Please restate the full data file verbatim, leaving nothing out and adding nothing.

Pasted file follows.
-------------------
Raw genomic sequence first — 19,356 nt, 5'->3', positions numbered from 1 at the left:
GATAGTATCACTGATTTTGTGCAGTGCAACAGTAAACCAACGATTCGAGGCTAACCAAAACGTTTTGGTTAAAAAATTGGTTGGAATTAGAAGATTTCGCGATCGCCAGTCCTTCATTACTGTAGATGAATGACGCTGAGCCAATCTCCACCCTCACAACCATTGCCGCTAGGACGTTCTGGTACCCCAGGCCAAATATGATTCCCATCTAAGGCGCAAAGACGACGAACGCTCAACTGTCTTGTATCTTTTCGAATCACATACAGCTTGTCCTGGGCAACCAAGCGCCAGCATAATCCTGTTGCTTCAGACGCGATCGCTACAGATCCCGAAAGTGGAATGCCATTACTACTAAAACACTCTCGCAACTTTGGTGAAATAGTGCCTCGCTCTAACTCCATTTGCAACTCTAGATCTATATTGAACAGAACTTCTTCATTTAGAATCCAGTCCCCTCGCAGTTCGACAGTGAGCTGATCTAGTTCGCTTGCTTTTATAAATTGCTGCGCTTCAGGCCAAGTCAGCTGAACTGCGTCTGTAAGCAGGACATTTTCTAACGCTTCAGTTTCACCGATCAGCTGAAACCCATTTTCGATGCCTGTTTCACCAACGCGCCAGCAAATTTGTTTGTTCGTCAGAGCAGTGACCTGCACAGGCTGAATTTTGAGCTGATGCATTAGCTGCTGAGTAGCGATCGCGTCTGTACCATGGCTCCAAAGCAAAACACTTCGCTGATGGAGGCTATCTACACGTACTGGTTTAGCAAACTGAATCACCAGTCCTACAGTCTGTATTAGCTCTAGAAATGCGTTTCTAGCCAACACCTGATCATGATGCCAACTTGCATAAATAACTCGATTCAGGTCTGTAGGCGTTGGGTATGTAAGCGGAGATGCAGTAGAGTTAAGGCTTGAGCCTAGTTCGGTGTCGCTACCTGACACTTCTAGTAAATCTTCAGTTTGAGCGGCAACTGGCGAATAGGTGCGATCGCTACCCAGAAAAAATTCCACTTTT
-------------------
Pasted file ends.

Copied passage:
Raw genomic sequence first — 19,356 nt, 5'->3', positions numbered from 1 at the left:
GATAGTATCACTGATTTTGTGCAGTGCAACAGTAAACCAACGATTCGAGGCTAACCAAAACGTTTTGGTTAAAAAATTGGTTGGAATTAGAAGATTTCGCGATCGCCAGTCCTTCATTACTGTAGATGAATGACGCTGAGCCAATCTCCACCCTCACAACCATTGCCGCTAGGACGTTCTGGTACCCCAGGCCAAATATGATTCCCATCTAAGGCGCAAAGACGACGAACGCTCAACTGTCTTGTATCTTTTCGAATCACATACAGCTTGTCCTGGGCAACCAAGCGCCAGCATAATCCTGTTGCTTCAGACGCGATCGCTACAGATCCCGAAAGTGGAATGCCATTACTACTAAAACACTCTCGCAACTTTGGTGAAATAGTGCCTCGCTCTAACTCCATTTGCAACTCTAGATCTATATTGAACAGAACTTCTTCATTTAGAATCCAGTCCCCTCGCAGTTCGACAGTGAGCTGATCTAGTTCGCTTGCTTTTATAAATTGCTGCGCTTCAGGCCAAGTCAGCTGAACTGCGTCTGTAAGCAGGACATTTTCTAACGCTTCAGTTTCACCGATCAGCTGAAACCCATTTTCGATGCCTGTTTCACCAACGCGCCAGCAAATTTGTTTGTTCGTCAGAGCAGTGACCTGCACAGGCTGAATTTTGAGCTGATGCATTAGCTGCTGAGTAGCGATCGCGTCTGTACCATGGCTCCAAAGCAAAACACTTCGCTGATGGAGGCTATCTACACGTACTGGTTTAGCAAACTGAATCACCAGTCCTACAGTCTGTATTAGCTCTAGAAATGCGTTTCTAGCCAACACCTGATCATGATGCCAACTTGCATAAATAACTCGATTCAGGTCTGTAGGCGTTGGGTATGTAAGCGGAGATGCAGTAGAGTTAAGGCTTGAGCCTAGTTCGGTGTCGCTACCTGACACTTCTAGTAAATCTTCAGTTTGAGCGGCAACTGGCGAATAGGTGCGATCGCTACCCAGAAAAAATTCCACTTTT